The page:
I fall in and out of praying the Rosary, and I am not sure why. Maybe laziness, probably distraction, or most likely, when things are going well … the beads fall to the side. I get into these different routines, depending on the present joy or struggle, of what prayers I reach for, which spiritual reading grabs me, a certain scripture I feel called to soak in.
This morning, I reached for the beads.
Not because I had the idea. But because Mary did.
Because Mary took my hand and led me to them.
You can call me crazy, but I do believe, more than ever now that I am older, that Mary has been holding my hand since, well … forever. From my little-girl days, hiding in my sister’s closet with only the warm glow of her Mary nightlight to comfort me, to my rebelling teen years, when I unwillingly recited the Rosary with my family around the kitchen table, rolling my eyes with each Amen, to our “discovering faith” days in Los Angeles, when a photo of Mary literally jumped off of our mantle when I spoke her Son’s name, to the morning of the shooting in my hometown of Newtown, CT, when I had no details at all, but demanded that my husband drive me to the statue of Our Lady because I couldn’t imagine going anywhere else. And to the miraculous moment, when after a day of chaos and sobbing and the enemy at the height of his time in my life, a priest placed in my hands beautiful, delicate rosary beads, and shared, “these were blessed by the Blessed Mother, and I was told to give them to someone who needed them.” The priest had no idea how very much I needed them. But Mary did.
I do not worship Mary, in case you are wondering. But I do love her. I trust her. I depend on her. I lean on her. I pray through her. I give my children to her. Every. Single. Hour. Of. Every. Single. Day. I place my loved ones in her hands. Maybe because humans are so selfish, and always want the attention for themselves, it is hard for us to understand this, to understand her role. Her whole life was lived by doing the will of God. To point us to God. To lead us to Him. She never keeps the glory for herself. In other words, Mary would never take a selfie. Because her focus is not on self. Her focus is on Christ, and her daily mission is to lead all of her children to Him.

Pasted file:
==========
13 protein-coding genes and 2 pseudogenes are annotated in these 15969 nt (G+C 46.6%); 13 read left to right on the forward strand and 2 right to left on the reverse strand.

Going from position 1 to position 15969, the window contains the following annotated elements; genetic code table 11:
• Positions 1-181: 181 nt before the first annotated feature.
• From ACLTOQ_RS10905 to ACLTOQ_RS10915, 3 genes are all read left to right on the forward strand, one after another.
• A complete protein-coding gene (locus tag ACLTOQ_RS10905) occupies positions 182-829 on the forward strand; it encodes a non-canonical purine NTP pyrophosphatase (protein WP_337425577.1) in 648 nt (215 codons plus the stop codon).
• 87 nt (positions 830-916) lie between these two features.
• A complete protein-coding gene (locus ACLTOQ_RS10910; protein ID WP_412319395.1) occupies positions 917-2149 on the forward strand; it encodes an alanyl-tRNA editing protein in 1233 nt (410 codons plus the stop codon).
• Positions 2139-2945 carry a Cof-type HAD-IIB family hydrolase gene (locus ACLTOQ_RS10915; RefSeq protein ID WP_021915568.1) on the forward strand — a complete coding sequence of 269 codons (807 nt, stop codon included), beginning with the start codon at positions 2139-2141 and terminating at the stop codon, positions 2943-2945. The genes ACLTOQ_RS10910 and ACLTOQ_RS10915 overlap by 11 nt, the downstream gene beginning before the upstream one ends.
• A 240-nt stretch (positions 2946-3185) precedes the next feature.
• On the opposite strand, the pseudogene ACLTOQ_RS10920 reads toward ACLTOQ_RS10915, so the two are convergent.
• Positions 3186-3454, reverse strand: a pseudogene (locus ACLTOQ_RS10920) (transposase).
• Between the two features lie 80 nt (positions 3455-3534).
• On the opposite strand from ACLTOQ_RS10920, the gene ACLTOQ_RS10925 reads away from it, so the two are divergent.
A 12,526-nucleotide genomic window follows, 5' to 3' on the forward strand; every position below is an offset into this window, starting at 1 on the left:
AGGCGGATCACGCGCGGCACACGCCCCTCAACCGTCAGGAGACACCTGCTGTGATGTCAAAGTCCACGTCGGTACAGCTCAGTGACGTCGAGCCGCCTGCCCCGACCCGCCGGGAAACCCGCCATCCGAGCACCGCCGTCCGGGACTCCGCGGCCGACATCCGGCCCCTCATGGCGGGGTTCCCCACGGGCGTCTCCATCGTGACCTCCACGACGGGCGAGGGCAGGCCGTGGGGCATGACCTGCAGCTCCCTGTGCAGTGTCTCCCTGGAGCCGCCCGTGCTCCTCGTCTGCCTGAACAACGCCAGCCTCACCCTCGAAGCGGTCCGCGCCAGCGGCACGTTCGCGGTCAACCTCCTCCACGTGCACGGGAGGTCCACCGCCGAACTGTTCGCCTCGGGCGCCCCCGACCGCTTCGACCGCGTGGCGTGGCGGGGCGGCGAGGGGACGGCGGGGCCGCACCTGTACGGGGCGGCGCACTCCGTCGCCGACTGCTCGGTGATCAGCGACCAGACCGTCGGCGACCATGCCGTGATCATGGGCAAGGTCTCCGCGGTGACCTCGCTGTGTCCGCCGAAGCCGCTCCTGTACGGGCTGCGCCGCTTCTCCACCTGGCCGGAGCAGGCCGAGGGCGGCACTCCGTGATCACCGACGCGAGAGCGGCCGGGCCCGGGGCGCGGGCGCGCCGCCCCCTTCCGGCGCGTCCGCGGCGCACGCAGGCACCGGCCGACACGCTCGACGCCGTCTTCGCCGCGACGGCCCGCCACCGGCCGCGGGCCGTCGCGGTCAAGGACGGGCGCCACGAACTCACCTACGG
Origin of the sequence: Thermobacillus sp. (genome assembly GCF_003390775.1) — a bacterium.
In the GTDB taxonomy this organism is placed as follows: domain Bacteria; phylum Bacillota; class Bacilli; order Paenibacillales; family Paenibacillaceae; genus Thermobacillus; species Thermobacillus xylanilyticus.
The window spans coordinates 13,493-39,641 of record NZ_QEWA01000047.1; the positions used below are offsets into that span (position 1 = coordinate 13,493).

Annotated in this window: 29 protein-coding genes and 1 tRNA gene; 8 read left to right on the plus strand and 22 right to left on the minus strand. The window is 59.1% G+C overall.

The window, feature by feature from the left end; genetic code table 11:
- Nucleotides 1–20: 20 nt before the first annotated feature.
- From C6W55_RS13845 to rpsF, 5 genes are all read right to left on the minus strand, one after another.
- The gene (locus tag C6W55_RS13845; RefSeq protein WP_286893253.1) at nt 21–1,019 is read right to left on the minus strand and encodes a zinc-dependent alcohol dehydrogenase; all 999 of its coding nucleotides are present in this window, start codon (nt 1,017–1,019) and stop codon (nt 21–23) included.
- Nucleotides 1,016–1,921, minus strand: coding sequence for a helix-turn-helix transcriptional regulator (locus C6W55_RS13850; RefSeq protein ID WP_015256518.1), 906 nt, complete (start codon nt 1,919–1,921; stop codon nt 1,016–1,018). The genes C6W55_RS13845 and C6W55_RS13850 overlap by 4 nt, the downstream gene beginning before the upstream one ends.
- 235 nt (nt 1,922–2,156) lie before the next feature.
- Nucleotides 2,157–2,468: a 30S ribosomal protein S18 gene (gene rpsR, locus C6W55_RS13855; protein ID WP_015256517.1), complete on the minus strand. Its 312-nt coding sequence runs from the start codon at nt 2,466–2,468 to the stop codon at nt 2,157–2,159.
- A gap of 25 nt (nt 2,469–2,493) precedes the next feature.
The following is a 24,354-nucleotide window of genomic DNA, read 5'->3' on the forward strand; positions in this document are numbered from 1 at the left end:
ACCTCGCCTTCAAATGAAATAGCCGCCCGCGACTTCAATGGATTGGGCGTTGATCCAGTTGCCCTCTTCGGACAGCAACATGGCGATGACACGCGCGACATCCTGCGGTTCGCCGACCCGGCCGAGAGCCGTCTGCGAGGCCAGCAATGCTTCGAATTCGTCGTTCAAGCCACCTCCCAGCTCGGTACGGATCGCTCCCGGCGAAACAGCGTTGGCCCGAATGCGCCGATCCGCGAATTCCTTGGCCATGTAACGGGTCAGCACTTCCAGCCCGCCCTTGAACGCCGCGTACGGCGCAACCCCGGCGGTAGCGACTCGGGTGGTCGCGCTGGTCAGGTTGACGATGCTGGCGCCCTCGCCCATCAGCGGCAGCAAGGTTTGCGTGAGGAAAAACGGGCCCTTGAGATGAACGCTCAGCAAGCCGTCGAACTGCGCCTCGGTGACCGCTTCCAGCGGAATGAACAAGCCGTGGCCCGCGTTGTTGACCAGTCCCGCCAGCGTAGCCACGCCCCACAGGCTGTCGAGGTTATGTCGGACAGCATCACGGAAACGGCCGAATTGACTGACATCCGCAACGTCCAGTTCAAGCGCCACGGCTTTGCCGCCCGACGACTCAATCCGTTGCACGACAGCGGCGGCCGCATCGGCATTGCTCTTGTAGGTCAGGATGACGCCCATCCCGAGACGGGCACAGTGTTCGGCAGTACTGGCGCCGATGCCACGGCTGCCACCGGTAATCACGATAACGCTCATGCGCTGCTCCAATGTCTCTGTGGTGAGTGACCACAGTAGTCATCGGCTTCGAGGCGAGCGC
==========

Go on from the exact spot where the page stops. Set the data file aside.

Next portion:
Mary is my Mother and she is your Mother too.
And it is difficult, isn’t it, in the darkest of days, to believe that a mother … The Mother … would sit by and allow whatever the current tragedy is to happen. If you never feel this way, please share with me your secret. Because I will admit to my weakness, my flesh that is just so … fleshy … and I have cried and asked her to please do something NOW. I have had moments where I wondered if she had forgotten about me … if maybe I was getting too annoying … or if my troubles were silly and unimportant. I have had these thoughts. Why would a mother sit and do nothing?
But then I remember … Mary doesn’t sit. Mary stands.
At the Presentation.
At the crucifixion.
Above the moon.
On top of the serpent.
And when I recall those moments that literally knocked me to my knees … when I close my eyes and think about it now … while it was Jesus I encountered … Jesus, who was reaching out his hand to pull me up, it was Mary that led me to Him. It was Mary that got the ball rolling, as she did in Cana.
Because a mother knows when we are in trouble. A mother knows when we have lost our way. A mother knows when her children are in pain. A mother knows when her child is lying to himself. A mother knows what her children need. A mother knows where true help is. And our heavenly Mother knows that if it were up to us and our own strength, we would never get up off of the ground when all hope had been beaten out of us. We would never have faith. We would never find peace.
And so through grace, she comes to us. Every single day, she walks the journey by our side, by our children’s sides. And she holds our hands, she cups our tear stained face in her hands, and she whispers, “It is ok, sweet one … Mommy is here.”
And she invites us to stand. Never alone. Always with her.
Copyright 2018 Laura Mary Phelps